Erwin Chemerinsky: What Nov. 6 Means for the Supreme CourtRoundup: Historians' Take
Erwin Chemerinsky is dean and professor of law at the UC Irvine School of Law.
The future of the Supreme Court is the forgotten issue in this year's presidential election. This is surprising and disturbing because a president's picks for the federal judiciary are one of the most long-lasting legacies of any presidency. There is a sharp contrast between the types of individuals that Barack Obama and Mitt Romney would place on the Supreme Court and the lower federal courts, yet neither is saying much about it.
Recent history powerfully shows the importance of presidential elections to Supreme Court decision-making. Imagine that Al Gore or John Kerry had been elected president and one of them, rather than George W. Bush, had been able to replace William Rehnquist and Sandra Day O'Connor in 2005. The high court likely would not have found a right for corporations to spend unlimited amounts of money in elections in Citizens United vs. Federal Election Commission (2010), or a right of individuals to own and possess guns in District of Columbia vs. Heller (2008), or upheld the federal Partial Birth Abortion Ban Act in Gonzales vs. Carhart (2007)....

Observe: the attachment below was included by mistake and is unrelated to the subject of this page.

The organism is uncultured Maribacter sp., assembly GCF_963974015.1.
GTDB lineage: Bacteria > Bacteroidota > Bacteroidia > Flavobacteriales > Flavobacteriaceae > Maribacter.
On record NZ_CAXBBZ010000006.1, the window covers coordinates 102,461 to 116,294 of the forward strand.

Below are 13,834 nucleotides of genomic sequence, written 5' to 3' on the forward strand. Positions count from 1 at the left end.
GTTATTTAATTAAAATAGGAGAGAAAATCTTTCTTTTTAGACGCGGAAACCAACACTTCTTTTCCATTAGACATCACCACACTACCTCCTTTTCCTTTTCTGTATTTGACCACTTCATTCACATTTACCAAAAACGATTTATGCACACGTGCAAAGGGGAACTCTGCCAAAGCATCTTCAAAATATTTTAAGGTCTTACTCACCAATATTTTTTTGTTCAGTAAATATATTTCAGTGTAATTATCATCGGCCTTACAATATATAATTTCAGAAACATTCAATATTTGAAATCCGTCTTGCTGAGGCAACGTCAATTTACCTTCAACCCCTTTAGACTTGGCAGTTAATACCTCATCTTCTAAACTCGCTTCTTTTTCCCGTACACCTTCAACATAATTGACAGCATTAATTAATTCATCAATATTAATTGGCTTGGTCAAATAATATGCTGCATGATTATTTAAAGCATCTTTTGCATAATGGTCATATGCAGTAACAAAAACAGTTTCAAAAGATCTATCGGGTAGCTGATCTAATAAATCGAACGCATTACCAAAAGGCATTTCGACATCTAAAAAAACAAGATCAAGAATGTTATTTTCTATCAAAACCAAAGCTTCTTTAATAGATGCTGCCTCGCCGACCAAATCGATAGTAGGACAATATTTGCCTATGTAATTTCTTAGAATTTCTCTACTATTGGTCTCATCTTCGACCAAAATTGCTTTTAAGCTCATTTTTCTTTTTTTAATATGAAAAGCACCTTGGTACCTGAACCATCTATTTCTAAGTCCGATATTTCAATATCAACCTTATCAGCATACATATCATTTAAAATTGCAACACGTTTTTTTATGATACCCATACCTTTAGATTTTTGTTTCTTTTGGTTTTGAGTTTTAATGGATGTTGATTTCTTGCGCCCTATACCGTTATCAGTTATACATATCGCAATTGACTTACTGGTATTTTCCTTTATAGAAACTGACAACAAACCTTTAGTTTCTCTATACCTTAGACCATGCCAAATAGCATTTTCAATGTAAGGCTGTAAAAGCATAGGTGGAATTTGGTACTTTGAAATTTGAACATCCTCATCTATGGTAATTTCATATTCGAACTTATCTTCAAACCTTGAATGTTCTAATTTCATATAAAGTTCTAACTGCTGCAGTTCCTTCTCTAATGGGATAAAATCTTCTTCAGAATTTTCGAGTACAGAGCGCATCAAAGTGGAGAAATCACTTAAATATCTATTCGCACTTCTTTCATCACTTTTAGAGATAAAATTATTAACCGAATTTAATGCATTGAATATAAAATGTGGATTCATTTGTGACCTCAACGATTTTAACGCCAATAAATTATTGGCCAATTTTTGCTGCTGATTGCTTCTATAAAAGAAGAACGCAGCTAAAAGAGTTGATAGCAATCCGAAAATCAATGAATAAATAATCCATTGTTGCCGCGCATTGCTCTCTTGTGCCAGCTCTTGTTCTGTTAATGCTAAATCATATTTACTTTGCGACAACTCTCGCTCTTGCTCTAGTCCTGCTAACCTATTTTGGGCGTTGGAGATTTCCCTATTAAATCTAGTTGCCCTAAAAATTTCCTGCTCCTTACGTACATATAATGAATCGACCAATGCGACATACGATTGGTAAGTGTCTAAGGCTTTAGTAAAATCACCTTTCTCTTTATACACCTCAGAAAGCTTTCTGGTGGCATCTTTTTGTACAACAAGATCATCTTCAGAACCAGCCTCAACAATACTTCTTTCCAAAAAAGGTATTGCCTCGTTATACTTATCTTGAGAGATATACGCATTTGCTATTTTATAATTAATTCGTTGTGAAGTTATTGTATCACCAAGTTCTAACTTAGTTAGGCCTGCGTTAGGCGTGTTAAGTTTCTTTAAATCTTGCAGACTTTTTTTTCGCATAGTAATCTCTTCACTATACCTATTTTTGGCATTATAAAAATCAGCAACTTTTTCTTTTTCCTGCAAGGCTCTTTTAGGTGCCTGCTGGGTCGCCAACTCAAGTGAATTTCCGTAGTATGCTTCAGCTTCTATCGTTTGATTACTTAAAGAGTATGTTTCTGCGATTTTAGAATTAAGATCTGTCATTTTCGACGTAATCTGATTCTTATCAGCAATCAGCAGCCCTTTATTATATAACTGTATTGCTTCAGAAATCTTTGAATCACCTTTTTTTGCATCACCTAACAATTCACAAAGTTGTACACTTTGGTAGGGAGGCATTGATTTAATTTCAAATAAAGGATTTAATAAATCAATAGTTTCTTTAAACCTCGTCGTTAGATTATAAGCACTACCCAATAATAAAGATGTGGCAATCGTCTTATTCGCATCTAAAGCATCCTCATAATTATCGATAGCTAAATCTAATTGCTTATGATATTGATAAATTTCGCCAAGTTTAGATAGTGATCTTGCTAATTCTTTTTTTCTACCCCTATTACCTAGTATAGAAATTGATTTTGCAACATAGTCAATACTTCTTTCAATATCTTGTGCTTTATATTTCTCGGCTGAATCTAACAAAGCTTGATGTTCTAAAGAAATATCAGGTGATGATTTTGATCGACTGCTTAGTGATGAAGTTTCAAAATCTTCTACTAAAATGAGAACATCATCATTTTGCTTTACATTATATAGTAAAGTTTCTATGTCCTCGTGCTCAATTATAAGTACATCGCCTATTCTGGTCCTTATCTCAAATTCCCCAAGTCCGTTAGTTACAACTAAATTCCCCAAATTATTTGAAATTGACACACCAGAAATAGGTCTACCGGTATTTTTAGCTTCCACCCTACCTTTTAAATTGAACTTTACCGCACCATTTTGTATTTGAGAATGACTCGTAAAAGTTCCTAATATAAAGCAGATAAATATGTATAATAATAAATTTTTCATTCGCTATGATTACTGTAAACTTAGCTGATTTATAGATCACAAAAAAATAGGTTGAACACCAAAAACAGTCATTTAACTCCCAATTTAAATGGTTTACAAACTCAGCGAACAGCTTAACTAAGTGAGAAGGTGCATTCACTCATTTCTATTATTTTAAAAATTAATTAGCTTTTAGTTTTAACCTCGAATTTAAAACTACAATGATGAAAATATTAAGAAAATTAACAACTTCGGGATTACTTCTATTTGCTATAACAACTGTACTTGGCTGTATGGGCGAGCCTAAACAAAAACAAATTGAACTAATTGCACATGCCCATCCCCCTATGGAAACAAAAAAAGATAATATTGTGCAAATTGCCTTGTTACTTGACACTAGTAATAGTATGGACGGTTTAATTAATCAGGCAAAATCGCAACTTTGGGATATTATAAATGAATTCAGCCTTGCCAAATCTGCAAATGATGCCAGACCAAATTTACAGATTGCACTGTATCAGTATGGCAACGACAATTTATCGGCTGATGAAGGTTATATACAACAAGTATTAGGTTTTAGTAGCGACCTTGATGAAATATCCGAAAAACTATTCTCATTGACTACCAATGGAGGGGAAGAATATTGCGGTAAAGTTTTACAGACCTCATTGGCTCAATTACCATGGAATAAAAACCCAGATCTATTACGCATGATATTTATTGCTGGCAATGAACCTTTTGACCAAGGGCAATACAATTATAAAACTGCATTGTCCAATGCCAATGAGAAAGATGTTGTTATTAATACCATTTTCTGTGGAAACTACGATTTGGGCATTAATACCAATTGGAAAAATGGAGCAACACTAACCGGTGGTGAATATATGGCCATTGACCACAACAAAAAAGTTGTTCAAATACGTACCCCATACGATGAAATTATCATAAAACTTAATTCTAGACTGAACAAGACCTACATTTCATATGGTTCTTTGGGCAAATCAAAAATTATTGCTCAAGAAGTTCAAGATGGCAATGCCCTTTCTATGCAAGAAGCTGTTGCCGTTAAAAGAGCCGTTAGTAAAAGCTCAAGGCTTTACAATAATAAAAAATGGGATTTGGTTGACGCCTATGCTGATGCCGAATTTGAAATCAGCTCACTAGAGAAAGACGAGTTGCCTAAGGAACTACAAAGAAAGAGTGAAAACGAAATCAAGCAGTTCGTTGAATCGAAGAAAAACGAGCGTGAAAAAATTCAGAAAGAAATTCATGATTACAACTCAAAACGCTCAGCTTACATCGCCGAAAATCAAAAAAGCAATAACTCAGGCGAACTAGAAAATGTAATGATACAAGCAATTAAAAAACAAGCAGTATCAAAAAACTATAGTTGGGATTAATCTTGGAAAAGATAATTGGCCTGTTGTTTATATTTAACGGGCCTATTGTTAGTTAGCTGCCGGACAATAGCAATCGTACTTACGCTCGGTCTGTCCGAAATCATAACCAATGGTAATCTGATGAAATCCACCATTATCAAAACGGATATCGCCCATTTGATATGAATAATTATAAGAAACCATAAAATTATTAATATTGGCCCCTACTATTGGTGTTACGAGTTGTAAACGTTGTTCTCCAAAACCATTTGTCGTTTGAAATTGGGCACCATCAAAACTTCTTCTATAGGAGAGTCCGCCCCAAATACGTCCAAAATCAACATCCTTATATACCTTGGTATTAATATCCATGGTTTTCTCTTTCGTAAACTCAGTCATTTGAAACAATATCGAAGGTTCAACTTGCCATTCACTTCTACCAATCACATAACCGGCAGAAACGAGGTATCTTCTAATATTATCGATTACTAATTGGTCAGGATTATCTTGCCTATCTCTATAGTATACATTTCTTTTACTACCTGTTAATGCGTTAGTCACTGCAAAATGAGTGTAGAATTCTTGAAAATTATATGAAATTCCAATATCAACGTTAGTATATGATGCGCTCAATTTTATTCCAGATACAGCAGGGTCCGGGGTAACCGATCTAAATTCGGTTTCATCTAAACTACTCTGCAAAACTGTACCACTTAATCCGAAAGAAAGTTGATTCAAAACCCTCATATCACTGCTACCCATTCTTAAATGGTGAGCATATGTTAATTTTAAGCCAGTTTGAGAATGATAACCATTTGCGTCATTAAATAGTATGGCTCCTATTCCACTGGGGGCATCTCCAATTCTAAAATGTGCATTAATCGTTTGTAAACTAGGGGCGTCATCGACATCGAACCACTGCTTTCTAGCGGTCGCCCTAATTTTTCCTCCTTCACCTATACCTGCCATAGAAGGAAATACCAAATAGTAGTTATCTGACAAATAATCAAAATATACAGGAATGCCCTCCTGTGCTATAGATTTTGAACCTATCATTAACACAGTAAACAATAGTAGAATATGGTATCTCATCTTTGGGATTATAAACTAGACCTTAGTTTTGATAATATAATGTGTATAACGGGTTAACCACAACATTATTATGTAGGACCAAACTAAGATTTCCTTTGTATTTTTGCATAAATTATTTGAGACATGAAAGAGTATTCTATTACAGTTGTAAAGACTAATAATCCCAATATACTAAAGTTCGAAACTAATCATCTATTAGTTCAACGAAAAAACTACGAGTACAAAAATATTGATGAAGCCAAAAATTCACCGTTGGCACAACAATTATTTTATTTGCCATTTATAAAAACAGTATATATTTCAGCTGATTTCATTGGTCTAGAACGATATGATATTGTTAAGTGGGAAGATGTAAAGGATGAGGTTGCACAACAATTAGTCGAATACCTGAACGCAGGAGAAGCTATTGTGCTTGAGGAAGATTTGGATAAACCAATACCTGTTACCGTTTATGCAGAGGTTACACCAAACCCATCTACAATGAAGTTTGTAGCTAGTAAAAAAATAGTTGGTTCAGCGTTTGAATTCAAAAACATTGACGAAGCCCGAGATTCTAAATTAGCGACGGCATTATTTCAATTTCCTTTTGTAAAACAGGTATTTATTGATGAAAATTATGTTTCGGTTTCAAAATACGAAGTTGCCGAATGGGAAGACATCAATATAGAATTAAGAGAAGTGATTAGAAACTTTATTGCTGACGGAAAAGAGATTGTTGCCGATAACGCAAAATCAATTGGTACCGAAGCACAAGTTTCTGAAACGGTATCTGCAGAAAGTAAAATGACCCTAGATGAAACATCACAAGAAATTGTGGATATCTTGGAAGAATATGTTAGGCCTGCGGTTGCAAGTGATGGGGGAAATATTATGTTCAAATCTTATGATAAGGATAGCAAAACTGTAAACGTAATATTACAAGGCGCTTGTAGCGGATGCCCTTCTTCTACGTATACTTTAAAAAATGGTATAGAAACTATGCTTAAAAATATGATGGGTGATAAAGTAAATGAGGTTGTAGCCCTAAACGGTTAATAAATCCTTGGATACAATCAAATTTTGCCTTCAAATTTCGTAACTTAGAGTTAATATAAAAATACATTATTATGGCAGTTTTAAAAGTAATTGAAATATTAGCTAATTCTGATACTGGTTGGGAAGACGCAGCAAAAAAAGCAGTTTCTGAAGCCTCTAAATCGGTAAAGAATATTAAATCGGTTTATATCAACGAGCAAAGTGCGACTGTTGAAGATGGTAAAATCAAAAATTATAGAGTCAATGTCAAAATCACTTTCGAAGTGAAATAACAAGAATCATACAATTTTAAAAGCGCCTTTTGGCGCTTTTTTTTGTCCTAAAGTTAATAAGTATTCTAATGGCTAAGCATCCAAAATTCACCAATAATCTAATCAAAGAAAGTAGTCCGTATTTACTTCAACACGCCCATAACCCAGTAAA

comments powered by Disqus
- 159 scholars at Harvard sign petition reprimanding the school for rejections of Chelsea Manning and Michelle Jones
- Fact Check: Steve Bannon’s Bad History
- The Story Behind the Truman Quote in President Trump's U.N. Speech
- As Trump Declares Missing in Action Recognition Day, How Many Service Members Are Missing?
- The ‘nation’s report card’ says it assesses critical thinking in history
- Eric Foner discusses the manipulation of history
- Male historian tapped to lead Department of Women, Gender and Sexuality Studies at the University of Kansas
- Decline in History Majors Continues, Departments Respond
- He’s 75 now. When he started teaching at the University of New Orleans students walked out on his class.
- ‘Fake news’ from 1738 offers lessons for modern historians, says Missouri scholar